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The 63-year-old started her nursing training at Dunedin Hospital in 1965.
Aside from taking time out to have children, she has nursed all her working life, largely in aged care, the last 15 years at Ross Home.
She enjoyed the lack of "acute input" the sector required, compared with general nurses who were often "run ragged".
"There is a lot of satisfaction in caring for elderly people," she said.
While many elderly people hated the idea of going into a rest-home, most "flourished" when the hassle of paying bills and going to the supermarket were removed.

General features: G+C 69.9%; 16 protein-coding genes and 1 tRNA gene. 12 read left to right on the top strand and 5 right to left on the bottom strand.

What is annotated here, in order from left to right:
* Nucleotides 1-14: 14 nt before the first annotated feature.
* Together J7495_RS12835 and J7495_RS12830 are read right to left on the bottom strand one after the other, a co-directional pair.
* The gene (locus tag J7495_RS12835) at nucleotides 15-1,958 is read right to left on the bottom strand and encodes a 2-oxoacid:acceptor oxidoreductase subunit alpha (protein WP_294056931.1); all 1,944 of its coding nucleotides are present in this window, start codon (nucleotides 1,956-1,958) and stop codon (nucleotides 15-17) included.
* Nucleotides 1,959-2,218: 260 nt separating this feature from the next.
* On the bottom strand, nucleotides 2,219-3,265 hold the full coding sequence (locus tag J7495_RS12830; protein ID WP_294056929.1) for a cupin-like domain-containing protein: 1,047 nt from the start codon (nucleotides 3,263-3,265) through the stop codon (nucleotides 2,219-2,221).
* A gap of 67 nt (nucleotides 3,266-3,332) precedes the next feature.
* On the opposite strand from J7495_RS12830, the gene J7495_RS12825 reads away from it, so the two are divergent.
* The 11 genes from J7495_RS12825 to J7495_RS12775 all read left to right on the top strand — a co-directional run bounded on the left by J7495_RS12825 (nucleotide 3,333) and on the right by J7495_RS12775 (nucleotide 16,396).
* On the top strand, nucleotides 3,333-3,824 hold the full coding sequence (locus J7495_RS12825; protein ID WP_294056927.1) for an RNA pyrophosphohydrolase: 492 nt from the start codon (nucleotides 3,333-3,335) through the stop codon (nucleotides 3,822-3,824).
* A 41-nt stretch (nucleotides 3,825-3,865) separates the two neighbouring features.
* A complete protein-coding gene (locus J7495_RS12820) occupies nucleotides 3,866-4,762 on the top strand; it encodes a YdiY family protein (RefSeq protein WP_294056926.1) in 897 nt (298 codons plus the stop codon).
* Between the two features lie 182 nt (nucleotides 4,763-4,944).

Of all the places she had worked, Ross Home had been the "most pleasurable".
"I think it's the environment and it's the philosophy of valuing lives."
The sector had changed over the time. Where once the focus was on what residents could not do, and doing it for them, it was now about what residents could do and encouraging them to continue it.
Despite looking forward to travelling around New Zealand during retirement, Mrs Porteous wanted to continue helping carers get qualifications.
"The carers are the ones who see the minute changes in the resident. I think they need to be recognised for their skills and knowledge."